Let’s add one more activity to the resurgence of lovable ‘80s trends: spending a night at the comedy club. At this bi-level Lower East Side locale, visitors aged 16 and older—provided one member of the party is at least 21 years old—fill the intimate downstairs theater with cackles of mirth before ascending to the cozy lounge upstairs. Some nightly events (cover charges range from $10 to $15) are recurrent, such as “Mash Up Mondays” with Donnell Rawlings, the comedian best known as shirtless loony Ashy Larry from the dearly departed Chappelle’s Show. “Expect to have a really good laugh and a nice time,” promises host Ray Mercado. “And if you’re under 21, the two-drink minimum is juice or soda.”
Nuyorican Poets Café
Founded in the 1970s as a poetry club in a college professor’s living room, this nonprofit institution dates back to a time before the Lower East Side was filled with sushi joints and trendy boutiques. With an emphasis on diversity and emergent culture, the performing arts space dedicates its stage to poetry slams, hip-hop “open mic” nights, Latin jazz, comedy and independent film screenings. “The prevailing atmosphere is that of a grassroots arts organization that throws its door open to the widest range of spectators possible,” says executive director Dan Gallant. “We have a wide variety of theatre, music and spoken-word events with dynamic wordplay and wordsmithery that people of all ages can appreciate.”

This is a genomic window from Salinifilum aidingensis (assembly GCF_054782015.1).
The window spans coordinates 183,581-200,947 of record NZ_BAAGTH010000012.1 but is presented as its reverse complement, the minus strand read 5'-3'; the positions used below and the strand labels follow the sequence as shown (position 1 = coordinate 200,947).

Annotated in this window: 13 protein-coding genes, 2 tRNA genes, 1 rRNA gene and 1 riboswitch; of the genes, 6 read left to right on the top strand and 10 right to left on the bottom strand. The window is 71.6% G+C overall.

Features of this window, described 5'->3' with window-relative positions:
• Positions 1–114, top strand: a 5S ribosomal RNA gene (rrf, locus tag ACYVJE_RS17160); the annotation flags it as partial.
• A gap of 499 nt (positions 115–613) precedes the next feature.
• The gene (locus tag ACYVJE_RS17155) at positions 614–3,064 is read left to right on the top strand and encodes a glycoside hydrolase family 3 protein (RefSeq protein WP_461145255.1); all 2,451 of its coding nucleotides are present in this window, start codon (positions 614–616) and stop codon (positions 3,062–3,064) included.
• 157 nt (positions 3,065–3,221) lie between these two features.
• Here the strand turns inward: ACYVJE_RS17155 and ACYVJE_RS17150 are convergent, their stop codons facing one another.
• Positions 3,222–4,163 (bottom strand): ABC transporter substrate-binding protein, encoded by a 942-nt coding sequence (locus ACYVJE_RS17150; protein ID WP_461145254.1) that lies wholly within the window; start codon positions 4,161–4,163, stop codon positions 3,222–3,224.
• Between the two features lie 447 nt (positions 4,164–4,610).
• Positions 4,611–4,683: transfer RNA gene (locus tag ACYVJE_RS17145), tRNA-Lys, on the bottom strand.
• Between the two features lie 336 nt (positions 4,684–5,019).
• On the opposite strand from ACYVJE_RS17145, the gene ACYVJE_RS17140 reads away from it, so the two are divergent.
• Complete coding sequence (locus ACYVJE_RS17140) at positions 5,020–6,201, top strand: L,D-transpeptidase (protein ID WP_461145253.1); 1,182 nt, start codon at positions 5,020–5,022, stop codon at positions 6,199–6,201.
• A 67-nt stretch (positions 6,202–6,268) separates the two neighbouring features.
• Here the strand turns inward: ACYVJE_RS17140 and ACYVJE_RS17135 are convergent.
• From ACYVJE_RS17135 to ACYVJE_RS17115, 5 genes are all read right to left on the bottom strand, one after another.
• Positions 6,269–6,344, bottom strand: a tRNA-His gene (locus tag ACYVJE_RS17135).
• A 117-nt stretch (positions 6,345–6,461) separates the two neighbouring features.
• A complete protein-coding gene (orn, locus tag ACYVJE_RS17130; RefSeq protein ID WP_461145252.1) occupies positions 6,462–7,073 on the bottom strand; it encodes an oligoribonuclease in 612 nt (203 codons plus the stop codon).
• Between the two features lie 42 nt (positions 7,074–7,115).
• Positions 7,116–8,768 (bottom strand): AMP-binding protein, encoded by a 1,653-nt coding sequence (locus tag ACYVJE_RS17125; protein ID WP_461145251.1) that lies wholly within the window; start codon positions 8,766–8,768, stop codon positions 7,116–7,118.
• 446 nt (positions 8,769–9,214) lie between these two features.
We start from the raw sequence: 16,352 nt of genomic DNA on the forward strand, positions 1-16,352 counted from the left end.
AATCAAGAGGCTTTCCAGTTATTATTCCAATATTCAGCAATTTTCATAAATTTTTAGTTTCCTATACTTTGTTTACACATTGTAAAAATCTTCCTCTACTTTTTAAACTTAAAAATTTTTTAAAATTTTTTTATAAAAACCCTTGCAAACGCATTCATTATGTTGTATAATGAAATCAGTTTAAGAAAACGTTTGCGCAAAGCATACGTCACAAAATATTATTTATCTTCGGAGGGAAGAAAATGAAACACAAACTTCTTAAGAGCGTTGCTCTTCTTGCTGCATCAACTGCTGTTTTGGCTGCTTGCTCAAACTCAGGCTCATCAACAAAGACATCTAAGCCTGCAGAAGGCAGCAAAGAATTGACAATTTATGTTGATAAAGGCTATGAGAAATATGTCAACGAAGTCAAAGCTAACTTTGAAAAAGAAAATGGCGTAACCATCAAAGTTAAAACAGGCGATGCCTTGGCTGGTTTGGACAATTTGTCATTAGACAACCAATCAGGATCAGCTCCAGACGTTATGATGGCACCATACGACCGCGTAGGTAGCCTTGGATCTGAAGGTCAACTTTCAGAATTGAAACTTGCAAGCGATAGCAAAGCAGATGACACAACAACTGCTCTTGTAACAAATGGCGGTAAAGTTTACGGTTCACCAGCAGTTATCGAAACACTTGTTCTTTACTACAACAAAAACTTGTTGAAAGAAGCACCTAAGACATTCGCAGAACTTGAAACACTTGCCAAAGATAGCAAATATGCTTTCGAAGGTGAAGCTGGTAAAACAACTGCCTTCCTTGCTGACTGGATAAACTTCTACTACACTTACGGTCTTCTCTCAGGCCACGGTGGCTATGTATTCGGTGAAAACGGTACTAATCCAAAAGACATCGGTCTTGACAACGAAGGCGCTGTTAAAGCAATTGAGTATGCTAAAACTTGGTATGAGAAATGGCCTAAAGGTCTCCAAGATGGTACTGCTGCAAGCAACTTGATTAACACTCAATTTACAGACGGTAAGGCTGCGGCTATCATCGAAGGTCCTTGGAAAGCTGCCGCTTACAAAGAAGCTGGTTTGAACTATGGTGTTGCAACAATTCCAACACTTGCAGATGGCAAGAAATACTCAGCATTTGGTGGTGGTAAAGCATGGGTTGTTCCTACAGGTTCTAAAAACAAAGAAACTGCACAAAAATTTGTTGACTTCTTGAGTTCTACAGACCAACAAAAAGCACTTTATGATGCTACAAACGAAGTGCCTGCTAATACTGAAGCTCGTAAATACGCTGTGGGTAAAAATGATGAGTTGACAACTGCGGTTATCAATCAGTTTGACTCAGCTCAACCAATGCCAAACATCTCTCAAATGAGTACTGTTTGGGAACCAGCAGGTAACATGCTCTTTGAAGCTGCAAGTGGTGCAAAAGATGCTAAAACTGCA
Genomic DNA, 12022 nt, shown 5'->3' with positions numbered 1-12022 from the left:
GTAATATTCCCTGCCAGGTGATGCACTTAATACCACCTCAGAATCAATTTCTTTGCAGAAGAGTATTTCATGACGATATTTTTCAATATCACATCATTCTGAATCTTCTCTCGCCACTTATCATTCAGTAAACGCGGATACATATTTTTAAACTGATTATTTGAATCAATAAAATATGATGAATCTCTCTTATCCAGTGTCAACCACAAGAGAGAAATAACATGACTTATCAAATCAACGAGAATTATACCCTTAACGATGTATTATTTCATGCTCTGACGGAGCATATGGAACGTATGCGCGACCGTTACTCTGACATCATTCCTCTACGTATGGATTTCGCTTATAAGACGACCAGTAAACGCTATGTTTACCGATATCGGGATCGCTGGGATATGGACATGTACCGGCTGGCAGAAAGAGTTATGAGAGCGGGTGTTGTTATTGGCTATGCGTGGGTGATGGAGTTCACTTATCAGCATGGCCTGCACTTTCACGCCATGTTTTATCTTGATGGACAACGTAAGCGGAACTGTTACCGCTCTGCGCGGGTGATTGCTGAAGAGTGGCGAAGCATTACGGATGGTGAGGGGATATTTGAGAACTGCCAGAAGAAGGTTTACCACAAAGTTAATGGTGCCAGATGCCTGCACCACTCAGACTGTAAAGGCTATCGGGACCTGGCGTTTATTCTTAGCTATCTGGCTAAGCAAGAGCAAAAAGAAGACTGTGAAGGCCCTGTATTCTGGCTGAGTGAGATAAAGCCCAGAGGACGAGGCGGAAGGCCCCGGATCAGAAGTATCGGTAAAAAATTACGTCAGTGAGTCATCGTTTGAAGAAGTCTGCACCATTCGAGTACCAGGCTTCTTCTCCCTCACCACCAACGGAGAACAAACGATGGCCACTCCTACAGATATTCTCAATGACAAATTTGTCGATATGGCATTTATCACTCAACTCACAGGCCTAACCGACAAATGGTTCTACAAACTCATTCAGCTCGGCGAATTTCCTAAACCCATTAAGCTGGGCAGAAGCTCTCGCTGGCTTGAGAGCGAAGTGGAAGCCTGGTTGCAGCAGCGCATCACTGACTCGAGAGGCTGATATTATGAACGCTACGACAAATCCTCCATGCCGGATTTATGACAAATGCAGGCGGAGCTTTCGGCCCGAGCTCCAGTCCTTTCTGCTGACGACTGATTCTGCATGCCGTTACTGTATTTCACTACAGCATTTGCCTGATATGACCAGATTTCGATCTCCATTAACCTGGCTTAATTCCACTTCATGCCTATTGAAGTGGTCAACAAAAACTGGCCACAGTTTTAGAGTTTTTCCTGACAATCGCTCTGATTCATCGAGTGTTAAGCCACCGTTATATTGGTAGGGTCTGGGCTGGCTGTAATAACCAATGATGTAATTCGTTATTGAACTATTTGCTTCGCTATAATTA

If this Bushwick loft were actually associated with the 2009 New York Mets, most of whom did hard time on the disabled list, participating guitarists would likely suffer instant carpal tunnel syndrome. Luckily, the beleaguered big leaguers are not connected with this low-frills art space named for their erstwhile home. This Shea Stadium is a free studio and a performance space for bands (the all-ages “D.I.Y.” operation is funded by a modest cover charge paid by spectators). Since Shea Stadium’s opening last April, founder and 23-year-old engineer Adam Reich has recorded and mixed every live performance by visiting up-and-coming rockers—including those from September’s first weekend festival, congenially called “Buddy Fest.” That’s team spirit the Mets could use.
Recently opened venues the Yard and the Bell House have stripped Southpaw of its monopoly on live music in the Park Slope area, but the 5,000-square-foot concert space isn’t letting the competition rattle it—that’s left to the 10,000-watt sound system. Acts like TV On The Radio, Cat Power and Rakim have rocked the intimate stage, which is flanked by a lengthy bar, (slightly) elevated seating and a couple of archaic video game machines. Most shows are open to the 18-and-over crowd, but the radiance of youth won’t help you slither by the lines that can snake around the entrance. Get there early—and stay late.
Upright Citizens Brigade Theatre
The biggest names in comedy are booked in Midtown at Carolines, but the next generation of chuckle-smiths sharpens its skills at the Upright Citizens Brigade (UCB) Theatre, the East Coast mecca for improv comedy. Performers at, and alumni of, the 150-seat Chelsea space (standing-room-only crowds are not an irregularity) include Amy Poehler of NBC’s Parks & Recreation and contributors to Saturday Night Live, The Daily Show and The Colbert Report. There are no age requirements for admission, but those under 16 need parental consent. “We offer the best alternative comedy in NYC seven nights a week,” says John Frusciante, artistic associate for the UCB Theatre. “And you can see a show for cheaper than a movie.”